This research helps us understand the remarkable quantity and diversity of prosocial behavior we see in humans, Melamed said.
“From an evolutionary perspective, it’s kind of perplexing that it even exists, because you’re decreasing your own fitness on behalf of others,” Melamed said. “And yet, we see it in bees and ants, and humans and throughout all of nature.”
The Latest Updates from Bing News & Google News
Go deeper with Bing News on:
Generosity towards others
- Fundraiser to build home for Doon coupleon April 19, 2021 at 5:00 pm
DOON—Thinking about the generosity of friends, relatives and total strangers gets Randy and Rosie Van Engen of Doon choked up.
- Arthur Kopit: Abiding Curiosity, Relentless Generosityon April 19, 2021 at 1:16 pm
Along with his provocative, form-breaking plays, his great work of the last few decades was a mentorship style that was expansive, dialogic, opinionated but undogmatic.
- Gift of Life honors donors and recipients during National Donate Life Monthon April 19, 2021 at 4:00 am
Taneisha Campbell loves working for Gift of Life Michigan because it allows her to share her story, so that others might see the good that comes from organ donation.
- Gift Of Life: One person’s organ donation can save eight lives and improve the lives of 75 otherson April 18, 2021 at 7:30 am
Organ donation saved the life of Sarah Ann Scantamburlo, and she's been living it to the fullest ever since. "I have days when I am really tired but I work 50 hours a week. I have two kids in travel ...
- Ramadan is time for higher virtues of love, kindness, generosity, says Osinbajoon April 14, 2021 at 10:21 am
As the Ramadan fast progresses, Yemi Osinbajo, has called on Muslim faithful in Nigeria to rededicate themselves to higher virtues ...
Go deeper with Google Headlines on:
Generosity towards others
Go deeper with Bing News on:
- Individual and collective foraging in autonomous search agents with human interventionon April 19, 2021 at 10:46 am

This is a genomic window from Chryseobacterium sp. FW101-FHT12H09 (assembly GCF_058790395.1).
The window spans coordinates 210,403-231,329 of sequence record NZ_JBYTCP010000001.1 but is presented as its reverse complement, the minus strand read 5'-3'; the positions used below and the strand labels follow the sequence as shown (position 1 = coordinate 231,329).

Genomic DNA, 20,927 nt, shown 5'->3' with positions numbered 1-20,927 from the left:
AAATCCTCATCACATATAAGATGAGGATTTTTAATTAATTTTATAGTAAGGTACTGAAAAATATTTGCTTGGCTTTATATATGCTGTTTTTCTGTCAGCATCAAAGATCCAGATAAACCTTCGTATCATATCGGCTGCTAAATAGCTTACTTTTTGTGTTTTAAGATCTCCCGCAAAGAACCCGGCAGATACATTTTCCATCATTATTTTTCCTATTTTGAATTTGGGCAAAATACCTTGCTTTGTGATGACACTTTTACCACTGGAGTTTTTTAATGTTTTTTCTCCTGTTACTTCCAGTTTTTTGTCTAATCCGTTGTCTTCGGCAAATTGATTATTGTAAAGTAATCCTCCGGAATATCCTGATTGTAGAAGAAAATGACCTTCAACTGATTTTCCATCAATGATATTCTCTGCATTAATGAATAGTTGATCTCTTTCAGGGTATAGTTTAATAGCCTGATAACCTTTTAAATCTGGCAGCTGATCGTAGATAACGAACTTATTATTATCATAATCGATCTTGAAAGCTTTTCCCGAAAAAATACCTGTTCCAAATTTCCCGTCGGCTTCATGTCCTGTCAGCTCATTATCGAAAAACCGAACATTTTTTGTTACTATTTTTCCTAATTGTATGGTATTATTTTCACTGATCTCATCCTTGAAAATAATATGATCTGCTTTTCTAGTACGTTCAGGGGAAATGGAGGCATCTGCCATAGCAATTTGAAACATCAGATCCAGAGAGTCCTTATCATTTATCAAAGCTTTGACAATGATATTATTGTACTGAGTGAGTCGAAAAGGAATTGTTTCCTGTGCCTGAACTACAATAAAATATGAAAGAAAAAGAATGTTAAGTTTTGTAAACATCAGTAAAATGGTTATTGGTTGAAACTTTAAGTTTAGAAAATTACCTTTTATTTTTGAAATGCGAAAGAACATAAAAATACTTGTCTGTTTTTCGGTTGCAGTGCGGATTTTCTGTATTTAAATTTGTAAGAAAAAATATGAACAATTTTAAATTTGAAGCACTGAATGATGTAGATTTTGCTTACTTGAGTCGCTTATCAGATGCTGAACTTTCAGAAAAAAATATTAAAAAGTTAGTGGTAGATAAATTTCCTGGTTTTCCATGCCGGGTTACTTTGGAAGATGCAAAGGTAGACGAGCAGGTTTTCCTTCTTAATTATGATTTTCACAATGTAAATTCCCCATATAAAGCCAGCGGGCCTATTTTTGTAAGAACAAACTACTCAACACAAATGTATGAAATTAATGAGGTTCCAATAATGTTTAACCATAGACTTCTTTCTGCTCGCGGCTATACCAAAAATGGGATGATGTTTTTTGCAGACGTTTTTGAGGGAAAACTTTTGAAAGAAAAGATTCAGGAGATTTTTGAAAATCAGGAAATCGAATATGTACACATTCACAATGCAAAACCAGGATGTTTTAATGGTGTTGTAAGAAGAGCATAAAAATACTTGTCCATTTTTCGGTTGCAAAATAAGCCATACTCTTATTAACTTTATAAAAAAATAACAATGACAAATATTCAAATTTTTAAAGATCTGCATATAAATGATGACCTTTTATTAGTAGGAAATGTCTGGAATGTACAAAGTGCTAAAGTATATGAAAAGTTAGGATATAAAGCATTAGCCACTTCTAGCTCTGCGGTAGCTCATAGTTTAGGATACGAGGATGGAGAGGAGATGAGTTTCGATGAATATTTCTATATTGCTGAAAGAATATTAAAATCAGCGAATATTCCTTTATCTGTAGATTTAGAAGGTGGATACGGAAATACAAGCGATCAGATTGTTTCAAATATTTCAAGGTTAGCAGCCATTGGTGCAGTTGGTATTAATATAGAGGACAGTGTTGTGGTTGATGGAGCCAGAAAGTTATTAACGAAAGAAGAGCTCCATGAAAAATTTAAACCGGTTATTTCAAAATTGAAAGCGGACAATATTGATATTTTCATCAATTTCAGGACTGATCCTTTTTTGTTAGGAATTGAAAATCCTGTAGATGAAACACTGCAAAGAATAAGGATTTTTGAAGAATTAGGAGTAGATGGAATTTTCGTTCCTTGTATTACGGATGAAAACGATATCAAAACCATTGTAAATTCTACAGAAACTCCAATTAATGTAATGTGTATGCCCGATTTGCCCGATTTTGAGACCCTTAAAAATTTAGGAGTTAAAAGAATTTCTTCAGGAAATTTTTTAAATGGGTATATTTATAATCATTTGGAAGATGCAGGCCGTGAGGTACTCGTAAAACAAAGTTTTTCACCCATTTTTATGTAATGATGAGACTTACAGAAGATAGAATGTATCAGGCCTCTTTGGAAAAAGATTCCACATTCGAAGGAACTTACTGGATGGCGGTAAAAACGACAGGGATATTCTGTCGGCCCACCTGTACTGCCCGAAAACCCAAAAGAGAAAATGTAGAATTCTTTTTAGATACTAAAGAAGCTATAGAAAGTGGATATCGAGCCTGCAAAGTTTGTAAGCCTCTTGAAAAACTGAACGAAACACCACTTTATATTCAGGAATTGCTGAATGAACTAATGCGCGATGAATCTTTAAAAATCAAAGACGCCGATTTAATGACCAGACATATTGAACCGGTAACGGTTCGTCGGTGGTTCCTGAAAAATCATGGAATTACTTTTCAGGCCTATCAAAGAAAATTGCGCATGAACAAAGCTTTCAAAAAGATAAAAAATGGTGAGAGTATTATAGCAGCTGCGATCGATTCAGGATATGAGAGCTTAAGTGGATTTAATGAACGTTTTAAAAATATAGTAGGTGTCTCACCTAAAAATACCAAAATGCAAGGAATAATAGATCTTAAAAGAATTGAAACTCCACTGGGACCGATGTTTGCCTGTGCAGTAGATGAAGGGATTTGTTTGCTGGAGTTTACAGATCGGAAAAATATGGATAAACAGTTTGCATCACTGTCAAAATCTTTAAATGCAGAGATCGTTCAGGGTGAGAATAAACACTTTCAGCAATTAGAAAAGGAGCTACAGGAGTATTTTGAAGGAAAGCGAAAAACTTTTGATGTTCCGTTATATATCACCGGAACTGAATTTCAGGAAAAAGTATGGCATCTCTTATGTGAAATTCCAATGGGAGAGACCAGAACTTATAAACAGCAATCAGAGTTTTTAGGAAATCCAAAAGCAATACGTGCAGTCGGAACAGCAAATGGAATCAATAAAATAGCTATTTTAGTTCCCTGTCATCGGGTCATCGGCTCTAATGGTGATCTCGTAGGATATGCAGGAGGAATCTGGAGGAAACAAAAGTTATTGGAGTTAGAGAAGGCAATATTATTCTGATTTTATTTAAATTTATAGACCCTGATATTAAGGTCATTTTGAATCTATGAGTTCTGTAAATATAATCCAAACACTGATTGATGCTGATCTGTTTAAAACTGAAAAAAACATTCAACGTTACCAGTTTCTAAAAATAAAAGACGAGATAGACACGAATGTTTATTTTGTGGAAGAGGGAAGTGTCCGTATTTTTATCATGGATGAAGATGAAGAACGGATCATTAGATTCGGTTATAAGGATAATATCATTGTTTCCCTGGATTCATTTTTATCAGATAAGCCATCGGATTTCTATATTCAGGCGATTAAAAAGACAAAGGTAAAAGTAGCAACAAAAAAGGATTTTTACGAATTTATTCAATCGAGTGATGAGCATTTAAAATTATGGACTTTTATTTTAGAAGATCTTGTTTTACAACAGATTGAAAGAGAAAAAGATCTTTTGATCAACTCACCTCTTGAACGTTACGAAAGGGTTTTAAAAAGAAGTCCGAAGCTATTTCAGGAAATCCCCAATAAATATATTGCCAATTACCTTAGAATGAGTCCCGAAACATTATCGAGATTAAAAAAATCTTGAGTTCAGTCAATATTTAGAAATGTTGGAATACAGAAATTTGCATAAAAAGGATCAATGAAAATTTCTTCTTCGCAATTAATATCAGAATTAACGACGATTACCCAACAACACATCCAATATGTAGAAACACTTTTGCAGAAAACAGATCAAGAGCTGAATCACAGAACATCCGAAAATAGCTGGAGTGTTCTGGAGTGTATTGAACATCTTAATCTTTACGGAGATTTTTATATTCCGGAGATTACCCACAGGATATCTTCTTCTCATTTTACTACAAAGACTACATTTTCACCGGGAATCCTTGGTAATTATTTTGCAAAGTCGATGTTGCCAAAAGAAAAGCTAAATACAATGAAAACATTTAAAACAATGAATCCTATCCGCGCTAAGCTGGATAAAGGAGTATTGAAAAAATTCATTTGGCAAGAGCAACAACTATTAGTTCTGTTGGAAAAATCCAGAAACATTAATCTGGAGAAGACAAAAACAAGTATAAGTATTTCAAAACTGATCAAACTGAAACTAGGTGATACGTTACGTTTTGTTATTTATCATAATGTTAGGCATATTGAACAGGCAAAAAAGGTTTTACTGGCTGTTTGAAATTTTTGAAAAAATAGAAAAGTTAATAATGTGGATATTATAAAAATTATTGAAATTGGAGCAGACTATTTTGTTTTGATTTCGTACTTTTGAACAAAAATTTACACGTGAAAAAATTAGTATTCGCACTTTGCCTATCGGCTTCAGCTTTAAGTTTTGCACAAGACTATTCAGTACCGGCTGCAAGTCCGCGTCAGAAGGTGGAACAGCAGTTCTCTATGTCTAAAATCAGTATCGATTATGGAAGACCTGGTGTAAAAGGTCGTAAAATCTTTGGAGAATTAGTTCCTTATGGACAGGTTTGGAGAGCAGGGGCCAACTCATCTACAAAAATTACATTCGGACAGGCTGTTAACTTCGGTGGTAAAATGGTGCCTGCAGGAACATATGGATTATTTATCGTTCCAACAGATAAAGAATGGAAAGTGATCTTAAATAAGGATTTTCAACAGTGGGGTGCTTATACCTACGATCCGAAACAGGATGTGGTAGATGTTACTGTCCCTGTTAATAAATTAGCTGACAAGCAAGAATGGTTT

Humans and other complex organisms exhibit intelligent behaviors as individual agents and as groups of coordinated agents. They can switch between independent and collective modes of behavior, and ...
- Op-Ed: Does Healthcare Understand Human Behavior?on April 18, 2021 at 9:05 am
This is, of course, a much bigger problem than healthcare behavior change. Why, despite knowing what is needed for better health, do most of us have such a hard time aligning our present actions with ...
- The Big Money Index: Human Nature and Yellow Lightson April 16, 2021 at 1:27 pm
In his Weekend Reading Notes to investors, while commenting on the Big Money Index, Louis Navellier wrote: Q1 2021 hedge fund letters, conferences and more Yellow Traffic Lights And Human Behavior Odd ...
- Quad Expands Partnership With Package InSight to Help Brands Better Understand the Impact of Design on Consumer Behavioron April 16, 2021 at 3:03 am
Quad Expands Partnership With Package InSight to Help Brands Better Understand the Impact of Design on Consumer Behavior ...
- Chemical pollutants in the environment can alter animal and human behavioron April 14, 2021 at 10:17 pm
International scientists from around the world are warning that chemical pollutants in the environment have the potential to alter animal and human behavior.